The Dallas Observer’s Brian Reinhart judged San Antonio import Hot Joy’s food as “not delicious” in his review of the pop-up published today. But that was just the beginning of his critique. Reinhart interviewed a food writer, podcaster, and an NYU sociologist about whether the decor at Hot Joy and its overall attitude perpetuates Asian stereotypes.
“Hot Joy is a clueless white-dude fantasy in which Asian identity and cuisine are reduced to a string of ironic clichés,” Reinhart writes, calling out the restaurant’s kitschy decor and especially its Chinese mask light fixtures. He writes:
“The problem isn’t necessarily that Hot Joy’s founder, owners, investors, executive chef and interior designer are all white. White chefs such as Andy Ricker and Tyson Cole have found ways to cook Asian food with respect and creativity. But all those factors, combined with a fetishistic interior, suggest that Hot Joy sees Asian-ness as a big goof, a fad, like the Sriracha bottles that grace its tables. And if Hot Joy’s attitude shows a shallow respect for Asia, its haphazard cooking betrays the kind of overconfidence that grows from ignorance.”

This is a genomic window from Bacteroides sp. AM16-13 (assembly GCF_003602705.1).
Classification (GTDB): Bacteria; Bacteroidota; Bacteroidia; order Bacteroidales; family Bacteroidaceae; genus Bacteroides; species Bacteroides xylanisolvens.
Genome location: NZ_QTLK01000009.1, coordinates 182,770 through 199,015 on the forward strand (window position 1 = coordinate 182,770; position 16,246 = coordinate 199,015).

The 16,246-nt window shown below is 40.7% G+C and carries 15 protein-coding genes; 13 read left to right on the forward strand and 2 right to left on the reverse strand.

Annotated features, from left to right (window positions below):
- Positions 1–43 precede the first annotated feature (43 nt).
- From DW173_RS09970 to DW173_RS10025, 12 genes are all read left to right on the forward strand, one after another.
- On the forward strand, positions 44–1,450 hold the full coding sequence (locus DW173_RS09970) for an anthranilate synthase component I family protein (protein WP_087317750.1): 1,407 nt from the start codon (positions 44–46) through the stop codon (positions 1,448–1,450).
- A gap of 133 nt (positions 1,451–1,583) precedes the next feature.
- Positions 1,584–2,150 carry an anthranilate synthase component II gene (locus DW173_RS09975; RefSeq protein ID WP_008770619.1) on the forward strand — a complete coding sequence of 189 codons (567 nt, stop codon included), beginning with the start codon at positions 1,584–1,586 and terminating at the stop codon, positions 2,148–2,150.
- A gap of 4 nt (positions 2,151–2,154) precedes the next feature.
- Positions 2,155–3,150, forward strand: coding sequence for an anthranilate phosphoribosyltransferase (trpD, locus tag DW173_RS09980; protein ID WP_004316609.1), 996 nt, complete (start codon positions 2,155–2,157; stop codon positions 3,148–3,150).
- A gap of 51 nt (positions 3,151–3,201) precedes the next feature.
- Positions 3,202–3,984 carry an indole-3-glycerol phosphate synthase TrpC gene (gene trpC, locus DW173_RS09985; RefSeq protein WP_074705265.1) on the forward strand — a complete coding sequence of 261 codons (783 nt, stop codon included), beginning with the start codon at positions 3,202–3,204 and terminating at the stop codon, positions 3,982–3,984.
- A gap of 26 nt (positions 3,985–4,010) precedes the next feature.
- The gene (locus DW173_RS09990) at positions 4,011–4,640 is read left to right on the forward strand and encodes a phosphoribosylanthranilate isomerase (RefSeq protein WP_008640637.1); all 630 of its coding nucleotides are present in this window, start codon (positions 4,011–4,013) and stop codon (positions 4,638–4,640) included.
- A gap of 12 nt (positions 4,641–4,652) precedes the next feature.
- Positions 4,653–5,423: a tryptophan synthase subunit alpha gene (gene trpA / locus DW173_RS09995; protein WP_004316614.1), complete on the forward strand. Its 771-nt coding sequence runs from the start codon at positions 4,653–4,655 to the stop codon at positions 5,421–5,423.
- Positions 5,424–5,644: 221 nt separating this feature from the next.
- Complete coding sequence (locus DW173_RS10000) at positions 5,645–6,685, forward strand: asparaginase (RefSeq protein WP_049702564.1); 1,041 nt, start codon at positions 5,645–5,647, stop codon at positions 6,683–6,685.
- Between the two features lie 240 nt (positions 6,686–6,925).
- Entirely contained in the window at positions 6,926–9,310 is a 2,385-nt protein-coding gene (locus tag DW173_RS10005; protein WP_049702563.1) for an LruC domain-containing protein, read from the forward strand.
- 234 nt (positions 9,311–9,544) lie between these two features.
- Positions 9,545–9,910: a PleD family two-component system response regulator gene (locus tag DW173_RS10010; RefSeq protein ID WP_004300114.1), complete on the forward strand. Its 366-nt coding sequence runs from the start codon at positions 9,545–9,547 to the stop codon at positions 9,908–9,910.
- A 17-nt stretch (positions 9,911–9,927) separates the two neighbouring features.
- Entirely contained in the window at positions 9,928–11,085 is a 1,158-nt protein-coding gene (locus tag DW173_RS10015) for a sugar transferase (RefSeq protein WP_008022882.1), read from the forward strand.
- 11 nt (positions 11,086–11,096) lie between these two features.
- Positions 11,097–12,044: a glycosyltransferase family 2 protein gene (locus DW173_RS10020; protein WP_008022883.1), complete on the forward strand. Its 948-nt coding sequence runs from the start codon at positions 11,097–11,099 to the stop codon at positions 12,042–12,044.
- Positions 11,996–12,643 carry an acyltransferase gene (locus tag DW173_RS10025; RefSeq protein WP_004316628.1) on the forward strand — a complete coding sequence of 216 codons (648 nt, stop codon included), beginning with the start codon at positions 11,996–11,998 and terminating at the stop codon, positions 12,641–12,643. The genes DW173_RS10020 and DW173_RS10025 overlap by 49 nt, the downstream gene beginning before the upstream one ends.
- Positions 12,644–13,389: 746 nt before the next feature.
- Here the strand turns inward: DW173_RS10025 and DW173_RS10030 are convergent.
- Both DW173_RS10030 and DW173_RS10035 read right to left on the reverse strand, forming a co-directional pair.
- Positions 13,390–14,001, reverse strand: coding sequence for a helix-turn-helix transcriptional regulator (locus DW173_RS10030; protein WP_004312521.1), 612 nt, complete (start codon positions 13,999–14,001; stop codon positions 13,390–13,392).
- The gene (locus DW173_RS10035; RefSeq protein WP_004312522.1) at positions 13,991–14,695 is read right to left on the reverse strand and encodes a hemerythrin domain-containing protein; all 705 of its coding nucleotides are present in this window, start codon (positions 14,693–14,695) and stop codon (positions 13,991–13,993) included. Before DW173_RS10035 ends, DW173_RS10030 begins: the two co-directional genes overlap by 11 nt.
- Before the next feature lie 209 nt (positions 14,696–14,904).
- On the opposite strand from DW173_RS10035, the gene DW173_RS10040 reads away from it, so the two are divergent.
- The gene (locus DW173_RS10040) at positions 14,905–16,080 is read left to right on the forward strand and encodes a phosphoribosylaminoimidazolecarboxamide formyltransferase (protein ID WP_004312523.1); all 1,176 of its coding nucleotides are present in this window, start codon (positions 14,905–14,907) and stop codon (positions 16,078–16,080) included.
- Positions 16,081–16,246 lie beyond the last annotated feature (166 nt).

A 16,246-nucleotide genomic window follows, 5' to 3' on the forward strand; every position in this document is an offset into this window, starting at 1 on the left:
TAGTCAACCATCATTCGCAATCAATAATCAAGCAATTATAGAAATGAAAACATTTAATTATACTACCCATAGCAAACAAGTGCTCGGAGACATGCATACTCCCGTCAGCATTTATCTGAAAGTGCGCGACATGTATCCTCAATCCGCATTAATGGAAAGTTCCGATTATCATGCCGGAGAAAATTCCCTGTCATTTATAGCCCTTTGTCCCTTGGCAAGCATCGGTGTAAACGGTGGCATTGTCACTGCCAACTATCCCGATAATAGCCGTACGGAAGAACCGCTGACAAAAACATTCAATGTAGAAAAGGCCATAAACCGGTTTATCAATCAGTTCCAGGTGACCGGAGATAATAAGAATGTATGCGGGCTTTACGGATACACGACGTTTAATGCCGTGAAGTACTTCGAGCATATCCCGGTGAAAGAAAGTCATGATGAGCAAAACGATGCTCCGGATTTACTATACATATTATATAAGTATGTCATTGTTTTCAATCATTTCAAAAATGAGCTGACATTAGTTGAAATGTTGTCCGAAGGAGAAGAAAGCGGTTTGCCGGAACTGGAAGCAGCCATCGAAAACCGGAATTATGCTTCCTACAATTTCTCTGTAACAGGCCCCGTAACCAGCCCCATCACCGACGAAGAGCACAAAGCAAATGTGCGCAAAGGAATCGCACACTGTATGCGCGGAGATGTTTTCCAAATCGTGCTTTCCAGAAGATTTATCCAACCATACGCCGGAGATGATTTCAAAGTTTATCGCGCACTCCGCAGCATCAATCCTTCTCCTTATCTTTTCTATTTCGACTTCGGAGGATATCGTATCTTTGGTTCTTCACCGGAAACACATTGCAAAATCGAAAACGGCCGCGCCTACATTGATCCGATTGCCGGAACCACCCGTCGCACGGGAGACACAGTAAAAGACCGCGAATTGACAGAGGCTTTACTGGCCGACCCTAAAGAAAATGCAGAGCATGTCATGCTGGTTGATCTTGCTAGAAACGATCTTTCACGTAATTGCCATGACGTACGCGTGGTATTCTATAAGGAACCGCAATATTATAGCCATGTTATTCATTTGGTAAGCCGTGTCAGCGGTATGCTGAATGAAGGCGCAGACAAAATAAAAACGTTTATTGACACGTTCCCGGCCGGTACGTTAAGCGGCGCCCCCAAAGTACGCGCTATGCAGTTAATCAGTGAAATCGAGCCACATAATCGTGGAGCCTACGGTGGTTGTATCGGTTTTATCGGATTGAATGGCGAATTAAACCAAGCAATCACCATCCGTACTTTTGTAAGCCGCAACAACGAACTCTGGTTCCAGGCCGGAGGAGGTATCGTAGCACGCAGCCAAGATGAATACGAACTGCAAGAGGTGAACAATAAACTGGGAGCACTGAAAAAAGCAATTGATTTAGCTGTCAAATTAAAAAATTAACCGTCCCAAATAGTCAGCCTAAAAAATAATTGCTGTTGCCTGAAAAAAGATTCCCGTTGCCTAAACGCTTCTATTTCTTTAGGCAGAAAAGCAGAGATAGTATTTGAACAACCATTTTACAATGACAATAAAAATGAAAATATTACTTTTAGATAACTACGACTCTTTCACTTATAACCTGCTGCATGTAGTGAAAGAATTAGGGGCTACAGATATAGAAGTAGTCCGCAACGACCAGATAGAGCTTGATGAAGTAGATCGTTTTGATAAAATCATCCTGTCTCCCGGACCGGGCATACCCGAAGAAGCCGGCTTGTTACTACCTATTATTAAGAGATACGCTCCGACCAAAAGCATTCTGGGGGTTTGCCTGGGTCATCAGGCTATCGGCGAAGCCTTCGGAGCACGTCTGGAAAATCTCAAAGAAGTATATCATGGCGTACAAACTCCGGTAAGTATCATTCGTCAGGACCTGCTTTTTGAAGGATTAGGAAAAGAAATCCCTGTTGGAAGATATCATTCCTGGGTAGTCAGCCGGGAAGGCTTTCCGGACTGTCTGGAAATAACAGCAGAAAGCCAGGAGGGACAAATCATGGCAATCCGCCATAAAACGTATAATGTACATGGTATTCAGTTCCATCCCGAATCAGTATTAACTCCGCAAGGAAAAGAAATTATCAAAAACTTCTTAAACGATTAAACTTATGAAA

His review rips apart the food at Hot Joy as well, saying he “suffered through herby pad Thai suffocating under a thick, gloopy sweet sauce about as spicy as plain yogurt.” But he places the restaurant as part of a larger story:
“Dallas’ hottest dining trend is white people opening “pan-Asian” restaurants. This fall, Graham Dodds will open Fine China, a “pan-Asian restaurant and cocktail bar” with weekend DJs; the Arts District will welcome Musumé, from the team behind the sports bar Chop Shop; and in the former Remedy space, Elias Pope and Kirstyn Brewer will open an “American-Chinese” restaurant already cursed with the cringe-inducing name Gung Ho.”
Reinhart ends the review with advice for those restaurant on how he’d like to see them respect Asian culture, and says that he thinks there is hope for the restaurant, which opened in Dallas in July and is expected to run for two years. “Even more promisingly, on October 20 Hot Joy announced that it was bringing in an Asian-American chef, Tuan Pham, for the purpose of ‘revamping menu items and adding some traditional flavors.’ That suggests a restaurant willing to grow out of its mistakes,” Reinhart writes.